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Here's Why Entrepreneurs Should Take Comedians Seriously

by Leah Oppenheimer | Oct 24, 2018 | Fiterator |

Last week, the #Fiterator3 teams headed to New York to present to the CableLabs Board of Directors to show them what they've learned on the road to product-market fit in our industry. Averon, Blitzz, and Mutable have been with us for two months now, and we've been putting them through the wringer as they perfect their messaging, product, and offering for the cable industry.

Presenting to the Board of Directors is an important milestone of the Fiterator program, so the weeks leading up to it are intense. To alleviate the stress briefly, we invited our friend, the behavioral scientist, author, and CU Boulder professor, Dr. Peter McGraw, to the CableLabs offices to give a talk on lessons we can all learn from the masters of comedy.  As director of the Humor Research Lab and co-author of The Humor Code: A Global Search for What Makes Things Funny, we couldn't think of anyone better to give the teams a bit of a breather and a chance to laugh.

We all know that being an entrepreneur is hard. Really hard. And so is being a comedian. Both require constant creativity and innovative thinking, and both rely on pitching to a sometimes hard-to-impress audience. What can entrepreneurs learn from comedians? Here are the top lessons from Peter's presentation:

Flip it, Reverse it

Any joke that can get the audience to laugh is a good one, but a surefire way to make a statement is to challenge the status quo. Take a conventional belief and prove to the audience that it's actually completely incorrect - and if you can make them laugh at the same time, all the better.

In his talk, Peter noted that as entrepreneurs, we spend our lives trying to solve problems - but when we get stuck, sometimes we just need an entirely different perspective. His example drove the point home: when Google realized that its emails were taking too long to send, it turned the platform bug into a feature by introducing the much-welcomed "unsend" button for emails written in haste (or in regret - we've all been there).

Reversing perspective can also be used intentionally in messaging and strategy. Now one of the biggest companies on earth, Amazon initially launched as an online bookstore - and one that many people believed would fail. As we all know, it has grown to behemoth proportions, having averaged nearly $500BN in sales per day in 2017. So it came as a shock - not to mention a very strategic PR move - when the company surprised its audience by opening a brick-and-mortar store - and not just any store, but a book store.

Put it into action: As entrepreneurs, our goal is to solve problems in new ways. Peter suggests writing down a problem you are facing, and spending some time brainstorming the opposite perspective. Aim for three ways you can reverse the situation - which 'bugs' can you turn into features?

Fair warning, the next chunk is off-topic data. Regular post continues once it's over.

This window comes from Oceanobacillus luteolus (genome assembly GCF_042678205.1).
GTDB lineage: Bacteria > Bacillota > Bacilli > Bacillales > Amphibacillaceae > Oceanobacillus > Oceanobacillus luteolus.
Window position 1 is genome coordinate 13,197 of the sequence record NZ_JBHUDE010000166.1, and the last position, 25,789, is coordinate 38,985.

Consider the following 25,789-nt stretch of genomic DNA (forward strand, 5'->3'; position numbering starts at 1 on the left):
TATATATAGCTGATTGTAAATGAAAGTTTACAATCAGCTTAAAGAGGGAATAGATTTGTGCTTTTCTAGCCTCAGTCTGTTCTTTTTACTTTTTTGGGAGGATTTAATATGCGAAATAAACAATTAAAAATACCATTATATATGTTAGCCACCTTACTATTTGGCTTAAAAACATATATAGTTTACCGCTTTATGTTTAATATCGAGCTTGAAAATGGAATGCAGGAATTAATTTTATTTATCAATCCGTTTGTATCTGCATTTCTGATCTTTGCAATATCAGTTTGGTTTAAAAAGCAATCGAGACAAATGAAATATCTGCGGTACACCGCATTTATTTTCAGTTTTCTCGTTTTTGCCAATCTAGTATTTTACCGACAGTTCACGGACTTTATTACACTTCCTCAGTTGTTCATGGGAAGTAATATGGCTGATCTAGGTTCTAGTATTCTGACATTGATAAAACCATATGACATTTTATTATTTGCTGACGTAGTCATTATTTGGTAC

Hard Work or Hardly Working?

When was the last time you saw a day free of meetings on your calendar? (We bet you're laughing now.) When you're building your startup, your schedule is packed - and largely out of your control because you're at the mercy of your investors and your clients. As a result, your schedule fills up, leaving you with awkward blocks of free time that don't allow you to really dig in on your creative process for strategizing, pitching, and building your business.

According to Peter, comedy requires creativity, and creativity requires practice. Jerry Seinfeld, who is one of the world's most successful comedians, tracks how many days in a row he sits down to write for at least one hour without interruption. Throughout his career, he intentionally made time for himself to practice his craft every day to make sure that his writing had his full attention and that his jokes were the best they could be. One comedian Peter spoke to in his research said that the key to good comedy is "long, leisurely lunches", approaching problems in a relaxed way, without being frantic.

Put it into action: We already know that entrepreneurship is about being creative - so give yourself the time to work on your creativity, even if that means blocking off time on your calendar to do so (and we know how hard it is to do that!). Put away your email, Slack, and spreadsheets, make some coffee, and take a deep dive into the work that really makes you an entrepreneur.

At the beginning of his talk, Peter said something that tied his lessons together: always keep writing. Aside from being a useful record keeping tool, writing regularly helps us to remember the ideas that we come up with - both the good and the bad. Writing is shown to help us turn bad ideas into good ideas - something that we, as entrepreneurs, need to practice more!

As Peter showed us, being a comedian is about more than getting on stage and making people laugh - just like being an entrepreneur is about more than building a startup to unicorn status. The more we can learn to capture our creativity, make it work for us, and use it in unexpected ways, the bigger an impact we can have on the world - and ultimately, that's what we're looking for.

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